Bohemian glass, also referred to as Bohemia glass, is a broad term applied to the fine crystal made primarily in the Czech Republic and surrounding areas. The tradition of fine cut and decorated glass in the region goes back to the Renaissance and archeological excavations have even found evidence of glass making as far back as 1250.
The type of Bohemian glass most people are familiar with are the colorful hock glasses that feature colored glass cut to clear in ornate patterns. These remain popular to this day and makers such as Ajka produce some of the finest examples. Other items to be found are vases, decanter sets, barware of various sorts, and elegant bowls and plates.
Not surprisingly, there are nuances to know before making a purchase of a vintage piece. As with any glass, condition is paramount since even a small chip will clobber a piece's value. Also, certain colors such as cobalt and ruby are more desirable than others such as amber. Makers are important as well... expect to pay a premium for pieces by makers such as Ajka and Val Saint Lambert versus lesser known makers. Even within a given maker, certain patterns and forms will command a higher price. A good example is the set of champagne flutes pictured above, which are in Ajka's most desirable pattern called Marsala. And within that pattern, the champagne flutes are the forms that command the highest price among the stemware. So, if you are looking to buy for resale, a basic working knowledge of these nuances can pay big dividends. One other tip: avoid decanters missing their stoppers and those with stoppers that are mis-matched.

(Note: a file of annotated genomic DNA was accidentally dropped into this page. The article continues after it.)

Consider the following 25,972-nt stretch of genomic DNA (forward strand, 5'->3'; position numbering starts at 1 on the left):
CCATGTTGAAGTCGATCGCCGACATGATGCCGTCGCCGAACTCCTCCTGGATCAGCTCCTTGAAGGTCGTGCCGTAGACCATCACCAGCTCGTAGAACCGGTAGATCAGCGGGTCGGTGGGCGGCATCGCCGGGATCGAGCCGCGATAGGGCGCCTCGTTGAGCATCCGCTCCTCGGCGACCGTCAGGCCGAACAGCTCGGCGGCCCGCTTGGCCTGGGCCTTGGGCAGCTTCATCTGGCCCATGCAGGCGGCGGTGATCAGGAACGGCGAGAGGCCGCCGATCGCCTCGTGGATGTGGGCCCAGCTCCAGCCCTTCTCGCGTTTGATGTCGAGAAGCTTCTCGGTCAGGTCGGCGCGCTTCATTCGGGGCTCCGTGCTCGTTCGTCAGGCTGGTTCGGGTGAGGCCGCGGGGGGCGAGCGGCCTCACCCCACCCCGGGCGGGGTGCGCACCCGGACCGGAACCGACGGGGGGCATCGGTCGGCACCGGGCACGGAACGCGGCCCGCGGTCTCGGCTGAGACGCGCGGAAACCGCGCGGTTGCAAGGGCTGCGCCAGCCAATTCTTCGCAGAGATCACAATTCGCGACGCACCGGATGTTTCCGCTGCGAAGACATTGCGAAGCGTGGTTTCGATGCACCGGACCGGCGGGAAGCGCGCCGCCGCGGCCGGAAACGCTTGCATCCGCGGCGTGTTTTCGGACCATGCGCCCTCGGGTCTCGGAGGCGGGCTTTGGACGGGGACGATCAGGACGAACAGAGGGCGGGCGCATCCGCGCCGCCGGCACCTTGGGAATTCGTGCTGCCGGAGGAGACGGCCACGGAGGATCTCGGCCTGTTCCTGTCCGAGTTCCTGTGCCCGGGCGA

Lastly, beware of reproductions. On occasion you will find new pressed glass made to look like true Bohemian crystal. The tipoffs there will be mold seams, no "ring" to the glass when flicked on the rim by a fingernail, and generally lesser glass quality. True Bohemian glass is lead crystal, both hand made and hand cut.
Like most everything else, the prices for Bohemian glass have come down considerably in the past few decades. The good news is that this means truly wonderful pieces of crystal can be had for surprisingly modest sums. Put the above tips into practice, do a little homework, and then start prowling your area resale and thrift stores... you may be amazed at the deals you can bring home.
Bryan H. Roberts is a professional appraiser in Sarasota, FL. He is a member of the Florida State Guardianship Association and currently serves on the board of the local FSGA chapter. He is a past president of the Sarasota County Aging Network, a non-profit that provides grants to other non-profits benefiting seniors in need and is also a board member of PEL, an area non-profit whose resale store profits support programs and scholarships for at-risk and disadvantaged youth. He is certified in the latest Uniform Standards of Appraisal Practice (USPAP) Equivalent